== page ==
If you have Type 2 diabetes, keeping your blood sugar levels stable over time may be key to living longer.
New research finds that people who have more swings in their blood sugar levels were more than twice as likely to die early, compared to folks with more stable blood sugar management.
The study authors used a test called hemoglobin A1C to measure blood sugar. This commonly used test provides a rough estimate of about two to three months of average blood sugar levels.
Although treatment decisions are usually individualized based on age and other factors, most people with diabetes generally aim for an A1C of 7 percent or lower. Higher numbers may indicate the need to change medications or lifestyle factors.
"In addition to reaching the hemoglobin A1C goal, fluctuation of hemoglobin A1C level is also associated with adverse events of diabetes," said study author Dr. Sheyu Li, an endocrinologist from West China Hospital at Sichuan University in Chengdu, China.
A number of factors can affect A1C levels, including how well the body's insulin-producing cells work, body weight, lifestyle management, other illnesses and diabetes medications, according to Li, who is currently a visiting research fellow at the University of Dundee in Scotland.
The researchers calculated A1C variability in up to 21,000 patients from Scotland who had newly diagnosed Type 2 diabetes when the study began. Any office visit where A1C levels varied by more than 0.5 percent was included in their calculations. The median follow-up time was just over six years, Li said.
The patients were then split into five groups based on their A1C variability over time. For example, if someone had 4 visits out of 10 with more than 0.5 percent variation, their A1C variability would be 40 percent.
Li said a change of 0.5 percent from visit to visit isn't rare. In fact, he noted that about one-third of people in the study had such a change. This could indicate improved management (when the number is going down) or it might indicate a need for a change in medication or lifestyle (when the number goes up).
When such a change occurs, Li said someone may have had a medication added to their regimen, or they may have stopped using a medication on their own. They may have changed certain health habits, or the change may indicate a new illness.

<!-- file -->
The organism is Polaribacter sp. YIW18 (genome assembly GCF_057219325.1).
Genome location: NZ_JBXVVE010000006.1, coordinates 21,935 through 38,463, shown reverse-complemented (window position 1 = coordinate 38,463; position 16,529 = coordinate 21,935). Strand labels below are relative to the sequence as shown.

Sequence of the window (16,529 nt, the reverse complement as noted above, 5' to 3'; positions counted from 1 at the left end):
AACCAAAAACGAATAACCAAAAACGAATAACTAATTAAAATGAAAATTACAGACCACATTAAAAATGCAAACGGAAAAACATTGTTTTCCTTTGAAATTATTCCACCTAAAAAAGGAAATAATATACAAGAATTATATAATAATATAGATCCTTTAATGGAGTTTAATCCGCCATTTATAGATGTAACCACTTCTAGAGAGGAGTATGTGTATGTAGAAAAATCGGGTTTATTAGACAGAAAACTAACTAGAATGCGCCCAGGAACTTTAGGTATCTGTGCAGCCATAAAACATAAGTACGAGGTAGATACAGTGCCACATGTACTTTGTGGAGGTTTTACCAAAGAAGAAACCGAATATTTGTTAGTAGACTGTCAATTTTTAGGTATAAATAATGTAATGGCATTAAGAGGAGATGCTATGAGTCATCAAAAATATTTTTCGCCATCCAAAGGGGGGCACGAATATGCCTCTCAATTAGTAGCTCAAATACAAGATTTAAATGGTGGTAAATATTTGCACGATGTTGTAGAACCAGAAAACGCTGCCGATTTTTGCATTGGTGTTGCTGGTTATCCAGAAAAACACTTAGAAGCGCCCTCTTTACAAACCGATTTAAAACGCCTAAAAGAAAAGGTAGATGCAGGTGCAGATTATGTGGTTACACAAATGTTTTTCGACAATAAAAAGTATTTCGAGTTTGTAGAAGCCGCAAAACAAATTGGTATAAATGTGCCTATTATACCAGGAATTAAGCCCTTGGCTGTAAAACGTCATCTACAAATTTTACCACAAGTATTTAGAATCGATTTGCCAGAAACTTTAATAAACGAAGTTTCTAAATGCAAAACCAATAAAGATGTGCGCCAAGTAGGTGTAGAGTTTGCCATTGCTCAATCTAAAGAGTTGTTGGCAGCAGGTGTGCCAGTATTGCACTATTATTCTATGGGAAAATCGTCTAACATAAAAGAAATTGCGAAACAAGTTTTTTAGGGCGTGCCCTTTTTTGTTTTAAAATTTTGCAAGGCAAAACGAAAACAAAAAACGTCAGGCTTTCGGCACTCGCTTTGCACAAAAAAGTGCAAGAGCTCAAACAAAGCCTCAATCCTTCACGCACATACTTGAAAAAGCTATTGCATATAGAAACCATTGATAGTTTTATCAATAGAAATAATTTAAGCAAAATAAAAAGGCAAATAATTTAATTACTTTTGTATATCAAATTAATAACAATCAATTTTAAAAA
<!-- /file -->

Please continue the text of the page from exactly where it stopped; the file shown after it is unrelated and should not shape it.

When variability was 60 percent or higher, the researchers found more than double the risk of heart disease, twice the risk of stroke and three times the risk of heart failure, nerve damage and chronic kidney disease. The researchers also found high variability was linked to a five times greater risk of a foot ulcer and a sevenfold increase in the risk of diabetic eye disease.
The risk of death was more than twice as high for people with more A1C variability.
Because the study looked at what happened in the past, it cannot show a cause-and-effect link between A1C variability and negative health outcomes. It can only show a link between these things.
Li said that means the researchers can't say if reducing A1C variability would improve outcomes for people with Type 2 diabetes. At this point, he said doctors need to keep a closer watch on patients with a higher variability.
Dr. Joel Zonszein is director of the Clinical Diabetes Center at Montefiore Medical Center in New York City. He agreed that people with more glucose variability often have more health problems.
But, Zonszein said, "It's the chicken-and-egg question. A high A1C may cause complications, but things like liver disease and heart failure can change A1C, so it's hard to know which came first, especially in an observational, epidemiological study."
Still, "A1C is a good marker for outcomes. People who bounce up and down usually develop more complications," Zonszein said.
The findings were presented Wednesday at the European Association for the Study of Diabetes meeting, in Barcelona. Findings from meetings are typically viewed as preliminary until they've been published in a peer-reviewed journal.
Learn more about managing your blood sugar from the American Diabetes Association.
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